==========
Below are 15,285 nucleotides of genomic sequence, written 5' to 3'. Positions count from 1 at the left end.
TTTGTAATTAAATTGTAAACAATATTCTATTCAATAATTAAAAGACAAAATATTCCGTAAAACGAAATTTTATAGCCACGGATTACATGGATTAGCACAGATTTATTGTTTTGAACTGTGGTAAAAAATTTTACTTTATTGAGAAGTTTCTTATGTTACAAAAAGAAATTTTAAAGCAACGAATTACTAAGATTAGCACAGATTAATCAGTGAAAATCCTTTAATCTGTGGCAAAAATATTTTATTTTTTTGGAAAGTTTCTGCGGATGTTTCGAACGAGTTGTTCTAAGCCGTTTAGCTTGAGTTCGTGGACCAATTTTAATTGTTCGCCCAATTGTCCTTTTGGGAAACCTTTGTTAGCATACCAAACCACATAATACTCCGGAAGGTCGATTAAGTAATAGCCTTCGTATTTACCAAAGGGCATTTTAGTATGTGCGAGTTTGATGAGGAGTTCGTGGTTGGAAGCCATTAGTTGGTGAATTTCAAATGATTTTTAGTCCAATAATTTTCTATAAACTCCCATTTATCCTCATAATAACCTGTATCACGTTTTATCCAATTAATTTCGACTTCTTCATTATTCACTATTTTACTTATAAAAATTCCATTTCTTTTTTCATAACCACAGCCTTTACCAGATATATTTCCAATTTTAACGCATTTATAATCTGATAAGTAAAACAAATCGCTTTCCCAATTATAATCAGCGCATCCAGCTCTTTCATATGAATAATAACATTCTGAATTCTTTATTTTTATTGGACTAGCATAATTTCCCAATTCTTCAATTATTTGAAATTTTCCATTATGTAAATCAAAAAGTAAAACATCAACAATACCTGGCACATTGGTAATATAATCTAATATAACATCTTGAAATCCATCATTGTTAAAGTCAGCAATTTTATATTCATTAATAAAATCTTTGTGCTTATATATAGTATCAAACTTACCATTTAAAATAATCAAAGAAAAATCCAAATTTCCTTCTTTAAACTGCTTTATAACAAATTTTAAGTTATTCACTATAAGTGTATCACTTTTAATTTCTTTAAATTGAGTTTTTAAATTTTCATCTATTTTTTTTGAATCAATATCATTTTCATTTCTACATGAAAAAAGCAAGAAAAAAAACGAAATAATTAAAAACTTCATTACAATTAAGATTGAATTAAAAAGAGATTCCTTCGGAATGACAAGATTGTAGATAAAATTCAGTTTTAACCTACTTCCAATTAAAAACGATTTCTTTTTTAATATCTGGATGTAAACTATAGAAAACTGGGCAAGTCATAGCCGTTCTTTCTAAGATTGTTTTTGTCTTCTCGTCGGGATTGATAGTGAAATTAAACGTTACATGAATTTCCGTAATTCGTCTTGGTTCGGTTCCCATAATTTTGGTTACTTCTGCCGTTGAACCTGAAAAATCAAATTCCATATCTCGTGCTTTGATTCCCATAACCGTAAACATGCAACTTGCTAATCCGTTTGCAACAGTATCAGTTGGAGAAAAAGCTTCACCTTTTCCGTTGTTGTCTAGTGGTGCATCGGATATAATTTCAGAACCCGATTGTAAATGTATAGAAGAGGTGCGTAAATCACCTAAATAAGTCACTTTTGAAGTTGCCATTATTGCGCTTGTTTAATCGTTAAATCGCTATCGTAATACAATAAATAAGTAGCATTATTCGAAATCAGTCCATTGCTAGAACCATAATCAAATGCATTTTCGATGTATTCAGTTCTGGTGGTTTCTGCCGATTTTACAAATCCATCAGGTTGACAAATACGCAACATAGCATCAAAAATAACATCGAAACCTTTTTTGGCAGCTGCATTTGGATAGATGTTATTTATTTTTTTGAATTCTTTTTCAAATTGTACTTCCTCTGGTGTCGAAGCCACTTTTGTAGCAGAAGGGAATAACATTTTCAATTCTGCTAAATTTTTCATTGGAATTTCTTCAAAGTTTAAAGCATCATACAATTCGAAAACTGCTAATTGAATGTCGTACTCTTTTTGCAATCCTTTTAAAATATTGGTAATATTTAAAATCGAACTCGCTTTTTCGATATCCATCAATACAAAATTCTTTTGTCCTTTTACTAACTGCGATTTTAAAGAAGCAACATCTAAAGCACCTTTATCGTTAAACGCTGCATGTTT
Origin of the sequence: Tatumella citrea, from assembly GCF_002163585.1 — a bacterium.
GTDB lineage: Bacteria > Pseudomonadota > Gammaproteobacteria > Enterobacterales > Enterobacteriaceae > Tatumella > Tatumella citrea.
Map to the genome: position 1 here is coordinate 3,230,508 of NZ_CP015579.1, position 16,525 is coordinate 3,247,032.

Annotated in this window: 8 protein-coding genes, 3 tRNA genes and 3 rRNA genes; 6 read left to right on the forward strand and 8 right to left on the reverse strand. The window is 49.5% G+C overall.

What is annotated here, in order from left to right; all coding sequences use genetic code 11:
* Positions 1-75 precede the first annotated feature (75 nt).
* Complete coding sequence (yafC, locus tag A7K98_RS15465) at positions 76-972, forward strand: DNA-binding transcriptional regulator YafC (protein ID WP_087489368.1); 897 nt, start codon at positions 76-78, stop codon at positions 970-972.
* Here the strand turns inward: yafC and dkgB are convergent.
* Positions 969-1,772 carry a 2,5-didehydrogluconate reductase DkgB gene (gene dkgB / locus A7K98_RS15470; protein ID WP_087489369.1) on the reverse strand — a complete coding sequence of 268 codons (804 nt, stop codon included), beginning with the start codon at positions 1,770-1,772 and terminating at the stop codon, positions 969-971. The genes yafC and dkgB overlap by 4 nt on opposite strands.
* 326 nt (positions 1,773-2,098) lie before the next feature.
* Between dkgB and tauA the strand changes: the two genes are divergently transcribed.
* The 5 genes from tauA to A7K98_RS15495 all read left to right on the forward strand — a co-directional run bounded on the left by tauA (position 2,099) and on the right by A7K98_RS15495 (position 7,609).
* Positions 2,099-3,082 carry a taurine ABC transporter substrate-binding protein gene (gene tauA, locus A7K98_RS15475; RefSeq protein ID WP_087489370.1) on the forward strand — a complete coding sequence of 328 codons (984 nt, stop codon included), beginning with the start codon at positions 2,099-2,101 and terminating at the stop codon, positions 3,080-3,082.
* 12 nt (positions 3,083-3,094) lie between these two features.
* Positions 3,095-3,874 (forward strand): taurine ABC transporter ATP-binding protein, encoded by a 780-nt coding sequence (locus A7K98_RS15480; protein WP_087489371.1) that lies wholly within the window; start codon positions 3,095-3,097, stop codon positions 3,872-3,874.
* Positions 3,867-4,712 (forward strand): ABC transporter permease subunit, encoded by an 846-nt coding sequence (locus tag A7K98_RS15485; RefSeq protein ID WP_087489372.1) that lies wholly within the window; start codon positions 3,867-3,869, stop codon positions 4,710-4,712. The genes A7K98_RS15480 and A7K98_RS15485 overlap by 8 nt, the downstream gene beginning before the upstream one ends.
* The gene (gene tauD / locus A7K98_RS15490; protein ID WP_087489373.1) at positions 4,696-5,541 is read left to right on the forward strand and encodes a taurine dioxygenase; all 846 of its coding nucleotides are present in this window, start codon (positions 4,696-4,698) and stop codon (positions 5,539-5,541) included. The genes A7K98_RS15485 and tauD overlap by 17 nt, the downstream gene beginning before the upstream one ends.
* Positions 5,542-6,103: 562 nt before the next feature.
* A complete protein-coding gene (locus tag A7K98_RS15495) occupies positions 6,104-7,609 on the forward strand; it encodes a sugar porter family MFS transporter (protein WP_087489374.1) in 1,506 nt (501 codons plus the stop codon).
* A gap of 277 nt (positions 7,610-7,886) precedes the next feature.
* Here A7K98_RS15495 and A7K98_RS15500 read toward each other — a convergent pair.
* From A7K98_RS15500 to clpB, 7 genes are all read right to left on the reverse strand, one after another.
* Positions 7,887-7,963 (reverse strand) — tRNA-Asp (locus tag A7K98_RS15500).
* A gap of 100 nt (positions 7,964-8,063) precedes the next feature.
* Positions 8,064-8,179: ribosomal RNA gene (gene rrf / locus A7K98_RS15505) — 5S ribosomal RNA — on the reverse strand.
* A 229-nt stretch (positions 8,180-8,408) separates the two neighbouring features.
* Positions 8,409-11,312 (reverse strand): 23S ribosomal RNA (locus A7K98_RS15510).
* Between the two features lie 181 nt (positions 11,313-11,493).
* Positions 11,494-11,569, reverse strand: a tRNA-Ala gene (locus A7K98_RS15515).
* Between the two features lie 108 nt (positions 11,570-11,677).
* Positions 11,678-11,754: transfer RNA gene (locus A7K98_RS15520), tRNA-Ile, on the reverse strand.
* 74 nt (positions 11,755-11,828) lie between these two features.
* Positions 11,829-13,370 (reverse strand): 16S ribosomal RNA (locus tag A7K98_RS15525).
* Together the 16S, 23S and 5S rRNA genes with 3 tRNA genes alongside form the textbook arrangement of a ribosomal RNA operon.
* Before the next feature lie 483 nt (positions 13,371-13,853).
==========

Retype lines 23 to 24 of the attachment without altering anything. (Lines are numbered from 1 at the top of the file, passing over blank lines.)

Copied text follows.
* Here A7K98_RS15495 and A7K98_RS15500 read toward each other — a convergent pair.
* From A7K98_RS15500 to clpB, 7 genes are all read right to left on the reverse strand, one after another.